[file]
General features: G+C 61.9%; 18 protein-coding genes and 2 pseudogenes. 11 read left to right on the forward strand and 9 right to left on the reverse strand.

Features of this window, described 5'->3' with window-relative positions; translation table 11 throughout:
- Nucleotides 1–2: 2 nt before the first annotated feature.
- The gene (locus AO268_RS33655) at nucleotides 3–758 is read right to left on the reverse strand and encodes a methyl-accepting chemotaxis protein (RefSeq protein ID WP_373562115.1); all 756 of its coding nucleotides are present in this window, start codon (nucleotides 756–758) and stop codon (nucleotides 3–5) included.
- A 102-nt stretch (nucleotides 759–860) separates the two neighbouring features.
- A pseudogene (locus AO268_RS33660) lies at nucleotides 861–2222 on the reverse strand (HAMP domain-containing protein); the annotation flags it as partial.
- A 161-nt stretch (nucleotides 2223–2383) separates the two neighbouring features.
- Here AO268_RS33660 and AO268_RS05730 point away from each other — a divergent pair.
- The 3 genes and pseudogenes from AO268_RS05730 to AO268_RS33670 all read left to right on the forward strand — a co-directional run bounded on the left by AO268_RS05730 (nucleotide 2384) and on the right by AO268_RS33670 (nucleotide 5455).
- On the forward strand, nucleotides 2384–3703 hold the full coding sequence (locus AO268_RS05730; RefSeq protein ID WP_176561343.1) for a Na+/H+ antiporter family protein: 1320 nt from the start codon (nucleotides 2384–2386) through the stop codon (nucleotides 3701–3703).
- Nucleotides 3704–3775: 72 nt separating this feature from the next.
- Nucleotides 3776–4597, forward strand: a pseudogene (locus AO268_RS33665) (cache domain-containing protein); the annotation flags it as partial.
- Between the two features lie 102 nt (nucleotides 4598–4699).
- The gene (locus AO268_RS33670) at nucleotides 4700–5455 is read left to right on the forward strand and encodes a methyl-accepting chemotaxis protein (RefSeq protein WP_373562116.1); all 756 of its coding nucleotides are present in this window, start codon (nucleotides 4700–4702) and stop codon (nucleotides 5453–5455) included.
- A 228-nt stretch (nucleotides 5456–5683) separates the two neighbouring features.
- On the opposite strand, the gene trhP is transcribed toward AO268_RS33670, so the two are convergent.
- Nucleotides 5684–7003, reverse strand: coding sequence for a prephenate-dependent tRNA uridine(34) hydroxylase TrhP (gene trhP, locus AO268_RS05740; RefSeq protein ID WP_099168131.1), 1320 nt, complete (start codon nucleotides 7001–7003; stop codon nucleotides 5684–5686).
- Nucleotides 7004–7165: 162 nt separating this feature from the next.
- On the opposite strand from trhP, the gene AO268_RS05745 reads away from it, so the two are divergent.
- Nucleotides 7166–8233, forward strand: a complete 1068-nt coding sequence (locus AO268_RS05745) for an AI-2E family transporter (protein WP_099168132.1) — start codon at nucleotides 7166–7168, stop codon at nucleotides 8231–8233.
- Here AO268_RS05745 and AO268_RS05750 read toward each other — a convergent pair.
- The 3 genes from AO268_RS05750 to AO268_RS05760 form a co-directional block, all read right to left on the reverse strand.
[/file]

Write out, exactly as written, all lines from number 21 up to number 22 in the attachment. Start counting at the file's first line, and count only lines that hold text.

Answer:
- Here AO268_RS05745 and AO268_RS05750 read toward each other — a convergent pair.
- The 3 genes from AO268_RS05750 to AO268_RS05760 form a co-directional block, all read right to left on the reverse strand.